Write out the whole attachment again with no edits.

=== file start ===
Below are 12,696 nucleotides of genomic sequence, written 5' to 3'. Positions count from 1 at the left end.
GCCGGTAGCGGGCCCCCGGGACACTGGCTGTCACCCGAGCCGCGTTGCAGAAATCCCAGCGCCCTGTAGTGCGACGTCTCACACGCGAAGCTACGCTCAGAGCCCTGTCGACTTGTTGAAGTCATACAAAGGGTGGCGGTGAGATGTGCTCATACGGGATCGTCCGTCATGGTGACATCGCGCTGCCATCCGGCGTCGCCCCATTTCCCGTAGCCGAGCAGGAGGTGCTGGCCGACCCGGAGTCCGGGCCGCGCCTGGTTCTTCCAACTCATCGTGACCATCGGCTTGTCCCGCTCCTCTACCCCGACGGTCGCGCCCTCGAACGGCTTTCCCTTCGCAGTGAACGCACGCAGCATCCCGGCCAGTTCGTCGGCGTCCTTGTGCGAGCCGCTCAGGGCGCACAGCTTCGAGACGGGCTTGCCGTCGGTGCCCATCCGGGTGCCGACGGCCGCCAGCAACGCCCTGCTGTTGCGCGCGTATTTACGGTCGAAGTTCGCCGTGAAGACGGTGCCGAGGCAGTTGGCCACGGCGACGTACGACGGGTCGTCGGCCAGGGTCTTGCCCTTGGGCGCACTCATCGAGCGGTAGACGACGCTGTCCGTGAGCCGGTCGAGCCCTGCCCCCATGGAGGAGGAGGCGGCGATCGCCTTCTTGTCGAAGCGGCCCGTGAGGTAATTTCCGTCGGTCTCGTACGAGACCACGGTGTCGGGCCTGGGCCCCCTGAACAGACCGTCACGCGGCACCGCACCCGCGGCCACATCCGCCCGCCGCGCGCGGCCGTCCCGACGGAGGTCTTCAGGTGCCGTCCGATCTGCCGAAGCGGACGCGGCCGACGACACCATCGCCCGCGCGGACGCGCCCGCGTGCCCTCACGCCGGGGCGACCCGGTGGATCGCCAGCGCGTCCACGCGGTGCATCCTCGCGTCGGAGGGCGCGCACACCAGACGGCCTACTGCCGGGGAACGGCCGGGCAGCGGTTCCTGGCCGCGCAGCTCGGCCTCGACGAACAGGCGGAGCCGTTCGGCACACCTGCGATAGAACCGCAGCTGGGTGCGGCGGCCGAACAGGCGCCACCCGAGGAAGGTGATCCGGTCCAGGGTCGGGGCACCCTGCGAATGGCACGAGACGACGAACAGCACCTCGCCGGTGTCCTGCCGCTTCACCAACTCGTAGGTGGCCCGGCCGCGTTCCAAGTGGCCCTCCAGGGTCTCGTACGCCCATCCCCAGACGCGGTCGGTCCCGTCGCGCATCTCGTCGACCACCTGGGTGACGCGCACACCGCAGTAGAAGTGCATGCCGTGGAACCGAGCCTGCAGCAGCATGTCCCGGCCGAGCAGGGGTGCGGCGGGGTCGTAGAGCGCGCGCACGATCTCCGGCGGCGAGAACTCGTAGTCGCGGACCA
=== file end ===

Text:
Below are 12,696 nucleotides of genomic sequence, written 5' to 3'. Positions count from 1 at the left end.
GCCGGTAGCGGGCCCCCGGGACACTGGCTGTCACCCGAGCCGCGTTGCAGAAATCCCAGCGCCCTGTAGTGCGACGTCTCACACGCGAAGCTACGCTCAGAGCCCTGTCGACTTGTTGAAGTCATACAAAGGGTGGCGGTGAGATGTGCTCATACGGGATCGTCCGTCATGGTGACATCGCGCTGCCATCCGGCGTCGCCCCATTTCCCGTAGCCGAGCAGGAGGTGCTGGCCGACCCGGAGTCCGGGCCGCGCCTGGTTCTTCCAACTCATCGTGACCATCGGCTTGTCCCGCTCCTCTACCCCGACGGTCGCGCCCTCGAACGGCTTTCCCTTCGCAGTGAACGCACGCAGCATCCCGGCCAGTTCGTCGGCGTCCTTGTGCGAGCCGCTCAGGGCGCACAGCTTCGAGACGGGCTTGCCGTCGGTGCCCATCCGGGTGCCGACGGCCGCCAGCAACGCCCTGCTGTTGCGCGCGTATTTACGGTCGAAGTTCGCCGTGAAGACGGTGCCGAGGCAGTTGGCCACGGCGACGTACGACGGGTCGTCGGCCAGGGTCTTGCCCTTGGGCGCACTCATCGAGCGGTAGACGACGCTGTCCGTGAGCCGGTCGAGCCCTGCCCCCATGGAGGAGGAGGCGGCGATCGCCTTCTTGTCGAAGCGGCCCGTGAGGTAATTTCCGTCGGTCTCGTACGAGACCACGGTGTCGGGCCTGGGCCCCCTGAACAGACCGTCACGCGGCACCGCACCCGCGGCCACATCCGCCCGCCGCGCGCGGCCGTCCCGACGGAGGTCTTCAGGTGCCGTCCGATCTGCCGAAGCGGACGCGGCCGACGACACCATCGCCCGCGCGGACGCGCCCGCGTGCCCTCACGCCGGGGCGACCCGGTGGATCGCCAGCGCGTCCACGCGGTGCATCCTCGCGTCGGAGGGCGCGCACACCAGACGGCCTACTGCCGGGGAACGGCCGGGCAGCGGTTCCTGGCCGCGCAGCTCGGCCTCGACGAACAGGCGGAGCCGTTCGGCACACCTGCGATAGAACCGCAGCTGGGTGCGGCGGCCGAACAGGCGCCACCCGAGGAAGGTGATCCGGTCCAGGGTCGGGGCACCCTGCGAATGGCACGAGACGACGAACAGCACCTCGCCGGTGTCCTGCCGCTTCACCAACTCGTAGGTGGCCCGGCCGCGTTCCAAGTGGCCCTCCAGGGTCTCGTACGCCCATCCCCAGACGCGGTCGGTCCCGTCGCGCATCTCGTCGACCACCTGGGTGACGCGCACACCGCAGTAGAAGTGCATGCCGTGGAACCGAGCCTGCAGCAGCATGTCCCGGCCGAGCAGGGGTGCGGCGGGGTCGTAGAGCGCGCGCACGATCTCCGGCGGCGAGAACTCGTAGTCGCGGACCA